Fr. Raymond Gramata, Pastor
October 26, 2014
From your Pastor,
I want to share with you a story from a book that I have been reading: There is an ancient tale of a man who falls into a pit, which has been dug deep enough to keep a man from climbing out of it, along an old Roman road. Many people travel along the road, see the man down in the hole, and do nothing but look. Eventually a monk comes along and stops to pray with the man, for it was noon – time for the Angelus, when everyone stops for thanks and prayers.
“Now will you help me out?” the unfortunate man asks the monk when the prayers are completed. “I don't have the strength,” the monk tells him, and gives the man a blessing and walks on. Next comes along a healer. He sees the man in the hole and pauses long enough to offer some advice as to how the trapped man should care for his wounds. “Can you help me out, now?” the man in the pit asks him. “I’m unable,” he is told, and the healer moves on.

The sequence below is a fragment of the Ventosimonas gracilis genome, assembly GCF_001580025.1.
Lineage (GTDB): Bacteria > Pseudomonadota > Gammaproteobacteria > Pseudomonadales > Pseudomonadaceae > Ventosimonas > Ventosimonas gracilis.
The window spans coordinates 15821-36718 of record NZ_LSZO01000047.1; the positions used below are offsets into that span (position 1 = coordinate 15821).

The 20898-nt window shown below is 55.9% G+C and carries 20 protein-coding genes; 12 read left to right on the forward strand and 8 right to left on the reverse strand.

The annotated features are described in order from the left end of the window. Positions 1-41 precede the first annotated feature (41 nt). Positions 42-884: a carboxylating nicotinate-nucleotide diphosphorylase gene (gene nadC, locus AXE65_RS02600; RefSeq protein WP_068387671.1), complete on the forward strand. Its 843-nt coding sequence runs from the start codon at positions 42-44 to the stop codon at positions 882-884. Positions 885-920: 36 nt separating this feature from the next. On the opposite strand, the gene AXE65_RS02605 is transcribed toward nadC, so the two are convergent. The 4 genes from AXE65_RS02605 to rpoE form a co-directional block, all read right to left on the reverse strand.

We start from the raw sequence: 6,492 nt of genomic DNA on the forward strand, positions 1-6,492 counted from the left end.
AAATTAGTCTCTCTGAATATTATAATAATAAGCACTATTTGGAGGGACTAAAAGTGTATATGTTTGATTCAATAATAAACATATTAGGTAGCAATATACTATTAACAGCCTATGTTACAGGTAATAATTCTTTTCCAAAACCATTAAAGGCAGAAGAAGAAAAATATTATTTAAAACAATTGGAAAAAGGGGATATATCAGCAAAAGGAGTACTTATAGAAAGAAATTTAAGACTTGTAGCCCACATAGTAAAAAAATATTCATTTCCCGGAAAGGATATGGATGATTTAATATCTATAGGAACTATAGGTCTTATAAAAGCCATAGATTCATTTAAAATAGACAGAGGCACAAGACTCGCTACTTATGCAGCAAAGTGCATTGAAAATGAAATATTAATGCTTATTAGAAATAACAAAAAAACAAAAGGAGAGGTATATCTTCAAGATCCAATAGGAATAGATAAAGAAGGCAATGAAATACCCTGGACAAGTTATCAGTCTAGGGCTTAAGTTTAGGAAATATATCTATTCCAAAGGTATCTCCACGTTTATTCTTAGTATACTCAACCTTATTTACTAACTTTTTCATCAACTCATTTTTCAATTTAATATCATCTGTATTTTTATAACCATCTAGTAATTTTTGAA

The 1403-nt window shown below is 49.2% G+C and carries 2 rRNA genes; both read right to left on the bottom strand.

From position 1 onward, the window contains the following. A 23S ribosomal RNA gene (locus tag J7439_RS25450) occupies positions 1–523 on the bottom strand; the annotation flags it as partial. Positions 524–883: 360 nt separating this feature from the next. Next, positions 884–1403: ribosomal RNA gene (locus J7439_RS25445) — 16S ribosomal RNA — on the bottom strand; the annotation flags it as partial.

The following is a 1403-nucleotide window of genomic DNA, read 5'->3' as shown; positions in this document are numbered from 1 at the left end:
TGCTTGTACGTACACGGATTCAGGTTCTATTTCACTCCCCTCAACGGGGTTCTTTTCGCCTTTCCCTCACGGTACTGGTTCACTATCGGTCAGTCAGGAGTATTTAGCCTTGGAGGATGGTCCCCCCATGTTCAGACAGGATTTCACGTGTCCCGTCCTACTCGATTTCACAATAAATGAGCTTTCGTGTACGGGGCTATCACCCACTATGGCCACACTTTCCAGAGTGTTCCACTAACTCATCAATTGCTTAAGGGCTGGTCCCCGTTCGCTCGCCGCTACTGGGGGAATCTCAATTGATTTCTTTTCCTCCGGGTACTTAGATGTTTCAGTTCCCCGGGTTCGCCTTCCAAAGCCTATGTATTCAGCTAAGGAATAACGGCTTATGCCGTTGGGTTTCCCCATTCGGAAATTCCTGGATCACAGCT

Then an orator and a lawyer come along. Together these two stand beside the hole and condemn whoever dug such a pit, surely the practice of slave traders. After convincing many who walk by that this practice must be punished more severely by the Roman Senate, they move on, leaving the man in the hole. Finally, a friend of the unfortunate man’s comes walking by. The man in the pit is elated until, suddenly, his friend jumps in right next to him. “What are you doing!” the unfortunate man screams, “Didn’t you realize that I was stuck down here?” His friend replies, “Yes, but I wanted to see the pit from your perspective. Now, we’ll figure a way out together.” Do we think this friend foolish or wise? What would we have done?
Each of today’s readings gives us a code of conduct on how we should live with one another and asks the question where we would place ourselves in the story. From Exodus, we learn how to live in community and how to treat one another. In Paul’s letter to the Thessalonians, he reminds them of how he acted among them – being a good example. He encourages them to follow his good example. In Matthew’s Gospel we hear again the two greatest commandments: “You shall love the Lord your God, with all your heart, with all your soul, and with all your mind.” This is the greatest and first commandment. The second is like it: “You shall love the neighbor as yourself. The whole law and the prophets depend on these two commandments.”